Why do I still love teaching? Because kids still surprise me. It didn’t take long this year. The first day I stepped back into school was to help freshmen register. A little chaotic? Definitely, yes! A scenario filled with glimpses of beauty? Also, a resounding yes!
There were parents and little, adolescent people everywhere. Lines formed in the auditorium for student IDs and at the library for computers. Familiar staff members stopped briefly to talk in the halls and then helped manage the crowds. After a long 2 years of online learning and social distancing, it was good to finally see all that isolation get a good kick in the butt.
Charlie waited in line. His mom was standing next to him and handed me his permission forms and technology contracts. The signatures and initials were in the right places, so I gave him the blue rubber stamp of approval and waited for the next freshman. I was done with Charlie, but he wasn’t done with me.
“Did you know the Dollar Store got robbed?” he asked. His question surprised me. He wasn’t like his peers–head down, avoiding eye contact. When he asked, I could tell by the inflection in his voice and his mom’s patient smile that he struggled intellectually more than most, but he didn’t seem to care. He was happy.
“No. I didn’t know that,” I said. “What’s your name?”
“My name’s Charlie!” he shouted with a smile. “Yeah, a man had a gun, and my mom and I found out ‘cause we went there that same day.” He kept going. He wanted me to know what he and his mom were buying that day at the store, how far away he lived, where they went before they came to school, and the names of each of the people in his family. Life exploded out of him. As he talked, he used his hands like a conductor in a symphony, and his eyes looked straight into mine. We were strangers, but he treated me like his best friend.
Then, along came Kenny. He was getting ready to walk down the stairs right passed Charlie and I. His right leg bent way too far into his left, bowing in a way that completely changed his gait, and his right hand was twisted awkwardly. Still, he carried his own laptop and paperwork, hobbling across the tile floor, dragging that right foot. I heard him before I saw him.
“Hi Charlie!” he said, his voice filled with delight. I turned and saw him struggling with his computer and pile of papers.
“Hi Kenny!” Charlie said, pausing his speech to smile at his friend. As they spoke, the line of parents and their freshmen stopped talking. Something beautiful was happening, and nobody wanted to miss it. I assumed the two must’ve known each other from an 8th grade special education class, and I wondered how long they’d been in school together. Like everyone else, I was caught up in what I was seeing, but then as Kenny took his first step down the stairs, reality brought me back.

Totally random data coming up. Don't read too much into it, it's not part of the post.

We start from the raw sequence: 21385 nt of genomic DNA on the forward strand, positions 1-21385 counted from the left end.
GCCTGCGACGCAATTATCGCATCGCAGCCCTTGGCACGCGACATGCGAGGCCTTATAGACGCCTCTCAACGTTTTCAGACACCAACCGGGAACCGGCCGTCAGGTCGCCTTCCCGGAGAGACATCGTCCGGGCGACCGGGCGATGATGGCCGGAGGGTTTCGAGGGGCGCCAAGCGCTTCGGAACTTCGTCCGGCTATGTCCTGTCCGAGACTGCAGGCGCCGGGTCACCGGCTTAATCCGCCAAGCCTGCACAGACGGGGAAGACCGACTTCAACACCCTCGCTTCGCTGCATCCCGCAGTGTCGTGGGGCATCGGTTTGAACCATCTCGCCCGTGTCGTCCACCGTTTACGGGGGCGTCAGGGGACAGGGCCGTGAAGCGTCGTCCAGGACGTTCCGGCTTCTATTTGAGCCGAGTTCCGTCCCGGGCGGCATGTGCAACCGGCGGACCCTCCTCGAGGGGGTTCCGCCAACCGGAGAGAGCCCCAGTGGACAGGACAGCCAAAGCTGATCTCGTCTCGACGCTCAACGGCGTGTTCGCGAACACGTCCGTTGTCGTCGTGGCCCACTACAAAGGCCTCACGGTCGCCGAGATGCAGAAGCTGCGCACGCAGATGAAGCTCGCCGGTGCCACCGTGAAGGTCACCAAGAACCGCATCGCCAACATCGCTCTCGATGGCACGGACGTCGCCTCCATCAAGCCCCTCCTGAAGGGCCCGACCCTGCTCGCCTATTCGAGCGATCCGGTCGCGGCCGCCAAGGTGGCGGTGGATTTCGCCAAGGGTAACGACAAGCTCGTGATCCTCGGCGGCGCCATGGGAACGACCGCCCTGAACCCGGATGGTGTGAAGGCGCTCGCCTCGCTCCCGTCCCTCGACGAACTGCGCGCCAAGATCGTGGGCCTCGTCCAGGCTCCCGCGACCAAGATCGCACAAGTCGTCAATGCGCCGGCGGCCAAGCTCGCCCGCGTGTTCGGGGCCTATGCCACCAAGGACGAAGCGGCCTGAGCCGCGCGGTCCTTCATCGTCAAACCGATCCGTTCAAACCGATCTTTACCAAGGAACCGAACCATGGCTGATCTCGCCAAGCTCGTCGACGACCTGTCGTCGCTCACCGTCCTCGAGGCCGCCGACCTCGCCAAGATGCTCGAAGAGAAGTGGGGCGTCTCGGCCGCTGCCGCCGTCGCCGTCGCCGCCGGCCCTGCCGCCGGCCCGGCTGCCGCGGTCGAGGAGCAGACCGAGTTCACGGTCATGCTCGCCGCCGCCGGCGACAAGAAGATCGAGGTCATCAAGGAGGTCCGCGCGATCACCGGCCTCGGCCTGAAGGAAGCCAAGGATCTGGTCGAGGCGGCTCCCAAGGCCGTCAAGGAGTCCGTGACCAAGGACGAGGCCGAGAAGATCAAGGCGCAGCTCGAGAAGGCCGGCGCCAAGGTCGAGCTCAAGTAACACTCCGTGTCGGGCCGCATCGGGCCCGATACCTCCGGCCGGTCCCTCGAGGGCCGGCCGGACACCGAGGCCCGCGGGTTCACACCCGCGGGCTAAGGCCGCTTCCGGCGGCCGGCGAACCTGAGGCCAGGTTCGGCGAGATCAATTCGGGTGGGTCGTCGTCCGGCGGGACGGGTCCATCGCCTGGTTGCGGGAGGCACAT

“Do you want some help with that?” I asked. I was a stranger and an adult asking a teenager if he needed help. Most kids would pass, but Kenny slowly looked at his laptop, looked back at me and then said, “Yes please.” The innocence in his voice was refreshing; it brought a softness that smoothed over the rough chaos of the morning.
He handed me his things, and we walked down the stairs together, slowly, one step at a time. When we got to the bottom, I saw his dad. He had been walking so far ahead of Kenny, I didn’t even know he was there. I could see he was embarrassed watching Kenny and I come down the stairs together.
“I’ll take that,” he whispered, reaching for the computer and papers I was holding. There was no conversation.
“Have a nice day!” I said, but neither of them looked back. Dad wanted out of there, and Kenny needed to keep up.
Right now in my English classes, we’re talking about pennies. Annie Dillard writes about them in in her book Pilgrim at Tinker Creek, and she uses them to symbolize the little things we should appreciate. Sunrises, squirrels, a smile, the sound of a gurgling stream—these are all things we’re often too busy to notice. Like forgotten, valueless pennies, we can walk past them, or like Dillard challenges her readers to do, we could “see” them. We could celebrate them by delighting in the beautiful fact that they exist.
Kenny and Charlie were pennies. They offered glimpses of the grit and beauty of their Creator. I heard it in the softness of Kenny’s voice despite his disability, and I saw it in Charlie’s smile as he talked with his hands. Despite the chaos of that day, everyone standing in line found wonder in their innocence. We found a moment to breathe, to smile.
Before you start thinking, Way to go, Erin, you really noticed those boys! you need to know that moment wasn’t completely altruistic. It wasn’t just about me seeing the boys. It was also about receiving a message. In A Five for Fighting song called “If God Made You”, John Ondrasik sings, “If God made you, He’s in love with me.” The people around us, even strangers, are not random bodies we bump into every now and then. They’re specially delivered messages to us. Why do I get to hang out with my wife every day? Why does Trent walk in my classroom to wipe down the desks and take out the trash? Why did I meet Kenny and Charlie?
When we celebrate the people in our lives like pennies picked up off the ground, we offer love, but we also open up the mailboxes of our hearts to receive it. We can look into those human eyes looking back at us, listen to their sweet voices smoothing over all the rough, and discover it’s true—there’s an Author who loves us, and He fills our stories with beautiful people to show us just how far that love goes. They’re messages from Him. All we need to do is take the time to open them.
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